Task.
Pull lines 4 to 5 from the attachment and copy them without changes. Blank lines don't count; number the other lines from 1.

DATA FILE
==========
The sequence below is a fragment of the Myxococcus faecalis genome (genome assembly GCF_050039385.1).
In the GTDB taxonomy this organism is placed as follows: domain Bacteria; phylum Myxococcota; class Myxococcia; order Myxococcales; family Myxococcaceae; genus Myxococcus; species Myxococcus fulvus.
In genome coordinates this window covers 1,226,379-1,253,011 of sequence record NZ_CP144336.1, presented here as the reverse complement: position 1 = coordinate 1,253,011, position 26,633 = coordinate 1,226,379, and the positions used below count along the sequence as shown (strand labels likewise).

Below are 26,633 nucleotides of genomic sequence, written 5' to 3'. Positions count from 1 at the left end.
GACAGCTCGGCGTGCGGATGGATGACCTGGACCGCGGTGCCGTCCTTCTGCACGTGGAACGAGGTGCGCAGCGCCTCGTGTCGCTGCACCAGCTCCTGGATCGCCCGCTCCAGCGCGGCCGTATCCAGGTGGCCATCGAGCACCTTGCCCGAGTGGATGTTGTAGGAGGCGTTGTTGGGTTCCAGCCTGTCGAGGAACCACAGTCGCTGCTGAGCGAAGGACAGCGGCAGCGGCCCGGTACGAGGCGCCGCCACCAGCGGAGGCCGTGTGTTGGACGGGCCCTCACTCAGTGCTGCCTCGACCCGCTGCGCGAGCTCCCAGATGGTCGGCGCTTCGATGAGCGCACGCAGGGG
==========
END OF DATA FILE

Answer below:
Below are 26,633 nucleotides of genomic sequence, written 5' to 3'. Positions count from 1 at the left end.
GACAGCTCGGCGTGCGGATGGATGACCTGGACCGCGGTGCCGTCCTTCTGCACGTGGAACGAGGTGCGCAGCGCCTCGTGTCGCTGCACCAGCTCCTGGATCGCCCGCTCCAGCGCGGCCGTATCCAGGTGGCCATCGAGCACCTTGCCCGAGTGGATGTTGTAGGAGGCGTTGTTGGGTTCCAGCCTGTCGAGGAACCACAGTCGCTGCTGAGCGAAGGACAGCGGCAGCGGCCCGGTACGAGGCGCCGCCACCAGCGGAGGCCGTGTGTTGGACGGGCCCTCACTCAGTGCTGCCTCGACCCGCTGCGCGAGCTCCCAGATGGTCGGCGCTTCGATGAGCGCACGCAGGGG